Input devices of a computer are simply those used to bring information into the computer. They can include input devices such as keyboards, touchscreens and mice that let people enter information directly. There are also devices such as cameras, microphones and scanners that take in video or audio recordings in digital formats that computers can understand. For more specialized applications, such as science and engineering, more obscure input devices such as microscopes, sensors or telescopes may be used.
Traditional Computer Input Devices
Most modern desktops and laptops use a window-based operating system designed to be used with a keyboard and a mouse, such as Microsoft Windows or Apple macOS. Generally, a laptop comes equipped with a built-in keyboard and track pad used in lieu of a mouse, though external keyboards and mice can also be used. Some modern computers also come with a touchscreen that can be used instead of a mouse.
Various keyboard models may have different sets of keys depending on the operating system they're used with. For example, keyboards used with macOS often have a command key, while those used with Windows may have a Windows key. Keyboards can also have different shapes or even different key layouts for efficiency and ergonomics.
Computer mice can vary in shape and size for comfort reasons. They can also have a variety of buttons. Some have only one button, while others have two or three, and some have a scroll wheel used to scroll up and down on websites or in applications. One mouse may be more suitable than another for a given purpose.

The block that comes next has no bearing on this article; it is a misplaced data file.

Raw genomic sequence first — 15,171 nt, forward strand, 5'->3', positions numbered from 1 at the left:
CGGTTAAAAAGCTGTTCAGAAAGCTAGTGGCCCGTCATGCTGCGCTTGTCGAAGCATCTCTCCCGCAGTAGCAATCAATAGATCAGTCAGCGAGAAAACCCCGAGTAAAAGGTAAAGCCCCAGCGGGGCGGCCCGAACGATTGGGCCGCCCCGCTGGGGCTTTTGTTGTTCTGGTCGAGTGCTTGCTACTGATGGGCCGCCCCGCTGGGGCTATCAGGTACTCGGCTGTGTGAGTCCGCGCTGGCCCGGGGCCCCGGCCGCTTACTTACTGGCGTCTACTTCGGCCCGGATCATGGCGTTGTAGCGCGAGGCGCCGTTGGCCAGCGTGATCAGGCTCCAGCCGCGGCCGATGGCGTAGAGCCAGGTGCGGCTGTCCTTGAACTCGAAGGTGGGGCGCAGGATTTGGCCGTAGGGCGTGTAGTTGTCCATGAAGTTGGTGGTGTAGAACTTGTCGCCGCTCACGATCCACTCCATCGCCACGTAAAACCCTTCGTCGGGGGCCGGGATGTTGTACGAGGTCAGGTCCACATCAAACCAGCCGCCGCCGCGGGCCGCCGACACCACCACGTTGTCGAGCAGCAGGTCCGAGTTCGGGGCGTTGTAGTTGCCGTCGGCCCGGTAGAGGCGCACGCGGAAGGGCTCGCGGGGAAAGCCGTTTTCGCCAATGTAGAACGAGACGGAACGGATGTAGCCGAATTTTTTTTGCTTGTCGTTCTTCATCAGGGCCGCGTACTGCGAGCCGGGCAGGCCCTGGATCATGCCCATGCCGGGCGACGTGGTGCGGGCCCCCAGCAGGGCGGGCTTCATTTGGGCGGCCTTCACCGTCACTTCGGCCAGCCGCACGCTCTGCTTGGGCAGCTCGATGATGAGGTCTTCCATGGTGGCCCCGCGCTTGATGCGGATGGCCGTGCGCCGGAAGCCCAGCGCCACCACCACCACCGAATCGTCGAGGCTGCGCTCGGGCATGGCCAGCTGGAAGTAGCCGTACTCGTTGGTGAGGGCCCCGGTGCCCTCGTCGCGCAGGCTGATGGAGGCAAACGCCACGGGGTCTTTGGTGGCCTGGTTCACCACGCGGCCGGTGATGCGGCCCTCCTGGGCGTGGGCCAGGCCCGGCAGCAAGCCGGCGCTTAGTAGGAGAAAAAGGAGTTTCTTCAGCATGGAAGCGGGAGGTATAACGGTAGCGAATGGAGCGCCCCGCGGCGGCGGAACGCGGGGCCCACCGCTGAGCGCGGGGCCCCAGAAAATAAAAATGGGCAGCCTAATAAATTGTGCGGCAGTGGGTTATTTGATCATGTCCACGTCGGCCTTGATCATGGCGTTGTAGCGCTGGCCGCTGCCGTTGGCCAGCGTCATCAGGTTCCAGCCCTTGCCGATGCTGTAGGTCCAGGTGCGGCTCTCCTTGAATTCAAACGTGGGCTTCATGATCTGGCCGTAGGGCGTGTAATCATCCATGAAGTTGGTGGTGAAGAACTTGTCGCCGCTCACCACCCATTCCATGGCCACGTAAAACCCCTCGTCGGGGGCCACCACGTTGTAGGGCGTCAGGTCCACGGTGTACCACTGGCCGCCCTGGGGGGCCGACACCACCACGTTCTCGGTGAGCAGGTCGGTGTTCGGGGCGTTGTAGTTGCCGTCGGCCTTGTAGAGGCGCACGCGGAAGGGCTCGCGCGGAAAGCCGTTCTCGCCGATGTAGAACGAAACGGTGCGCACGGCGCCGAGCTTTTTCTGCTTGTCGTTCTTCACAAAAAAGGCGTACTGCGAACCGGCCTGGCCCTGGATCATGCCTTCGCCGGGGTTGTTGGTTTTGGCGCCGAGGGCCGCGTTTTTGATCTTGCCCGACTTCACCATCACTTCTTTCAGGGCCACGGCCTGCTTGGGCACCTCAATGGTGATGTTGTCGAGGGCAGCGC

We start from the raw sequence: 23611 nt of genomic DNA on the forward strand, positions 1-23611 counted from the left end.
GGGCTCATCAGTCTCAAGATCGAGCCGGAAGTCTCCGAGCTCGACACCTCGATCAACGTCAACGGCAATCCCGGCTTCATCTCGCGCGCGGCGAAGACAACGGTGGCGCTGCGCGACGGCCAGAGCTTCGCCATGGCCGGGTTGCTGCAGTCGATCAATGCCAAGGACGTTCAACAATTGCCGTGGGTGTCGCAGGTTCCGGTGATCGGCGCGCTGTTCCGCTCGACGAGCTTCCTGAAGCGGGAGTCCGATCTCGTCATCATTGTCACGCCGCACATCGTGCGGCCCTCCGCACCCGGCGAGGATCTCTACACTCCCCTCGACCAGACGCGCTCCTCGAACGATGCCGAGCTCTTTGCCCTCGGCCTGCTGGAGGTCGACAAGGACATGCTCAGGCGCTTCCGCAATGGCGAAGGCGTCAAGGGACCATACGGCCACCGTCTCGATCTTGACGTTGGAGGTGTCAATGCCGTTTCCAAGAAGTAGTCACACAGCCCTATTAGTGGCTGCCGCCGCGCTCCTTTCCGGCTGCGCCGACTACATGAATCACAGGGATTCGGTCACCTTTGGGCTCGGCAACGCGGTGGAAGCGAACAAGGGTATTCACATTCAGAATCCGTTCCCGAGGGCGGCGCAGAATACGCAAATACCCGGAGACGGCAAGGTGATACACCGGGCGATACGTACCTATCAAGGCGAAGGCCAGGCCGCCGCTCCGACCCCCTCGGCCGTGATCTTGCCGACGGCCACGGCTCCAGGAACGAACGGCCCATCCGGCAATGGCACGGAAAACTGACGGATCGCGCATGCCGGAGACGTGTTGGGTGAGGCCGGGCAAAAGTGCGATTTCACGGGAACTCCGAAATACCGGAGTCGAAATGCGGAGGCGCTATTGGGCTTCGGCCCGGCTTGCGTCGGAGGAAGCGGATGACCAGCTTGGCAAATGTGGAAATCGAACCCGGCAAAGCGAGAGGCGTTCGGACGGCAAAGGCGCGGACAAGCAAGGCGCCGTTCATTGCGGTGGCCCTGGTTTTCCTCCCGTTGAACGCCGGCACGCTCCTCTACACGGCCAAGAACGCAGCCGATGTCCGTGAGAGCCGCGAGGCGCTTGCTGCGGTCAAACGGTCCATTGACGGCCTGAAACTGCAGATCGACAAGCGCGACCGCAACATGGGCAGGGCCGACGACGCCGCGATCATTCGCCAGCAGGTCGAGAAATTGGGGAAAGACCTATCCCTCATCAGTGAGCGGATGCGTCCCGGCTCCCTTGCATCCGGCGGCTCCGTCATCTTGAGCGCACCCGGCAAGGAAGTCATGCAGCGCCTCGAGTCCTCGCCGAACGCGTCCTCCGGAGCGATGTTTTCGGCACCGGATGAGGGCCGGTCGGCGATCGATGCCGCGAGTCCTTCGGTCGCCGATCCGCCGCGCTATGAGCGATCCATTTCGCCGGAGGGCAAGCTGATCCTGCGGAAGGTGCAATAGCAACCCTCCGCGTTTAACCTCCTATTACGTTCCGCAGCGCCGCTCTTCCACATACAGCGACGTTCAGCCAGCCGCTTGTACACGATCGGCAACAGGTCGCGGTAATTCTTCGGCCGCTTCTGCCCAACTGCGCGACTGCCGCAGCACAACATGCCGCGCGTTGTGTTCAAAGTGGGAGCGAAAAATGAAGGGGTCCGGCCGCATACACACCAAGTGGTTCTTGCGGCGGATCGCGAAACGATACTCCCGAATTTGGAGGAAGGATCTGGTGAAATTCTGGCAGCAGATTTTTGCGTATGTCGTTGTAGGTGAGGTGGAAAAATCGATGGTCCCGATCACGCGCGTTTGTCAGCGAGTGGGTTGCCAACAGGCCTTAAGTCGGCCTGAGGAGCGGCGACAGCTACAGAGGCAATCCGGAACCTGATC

Some users, particularly artists and designers, use a graphics tablet or electronic drawing pad to draw on a computer using a stylus similar to a traditional pen. These generally can also be used in place of a mouse. Avid computer gamers also sometimes buy specialized controllers for use with their PCs, similar to those input devices used on video game console systems.
Audio and Video Devices
Many modern computers come equipped with microphones and cameras that function as computer input devices, and you can also attach external microphones, cameras and scanners to capture audio and video information. These can be useful for personal or business calls and chat sessions and for playing games.
For the sake of security, some people cover their cameras and microphones when they're not in use. This makes it harder for malicious software or hackers to get access to these devices and use them to eavesdrop on people in the room.
Some computers, such as those used in industrial settings like factories or in science labs, connect to less common input devices. These could include factory equipment, scientific instruments like telescopes and microscopes, or sensors measuring things like the level of water or oxygen in a space.
- Microsoft: Keyboards, Mice and Styluses
- Microsoft: Keyboard Mappings Using a PC Keyboard on a Macintosh
- University of Southampton: The Dvorak Keyboard: What, Why and Really?
- Wacom: Discover Wacom for Drawing
- The New York Times: Mark Zuckerberg Covers His Laptop Camera. You Should Consider It, Too.
- Microscope Detective: The Hunt for the Best USB Microscope
- Global Water: Water Level Loggers
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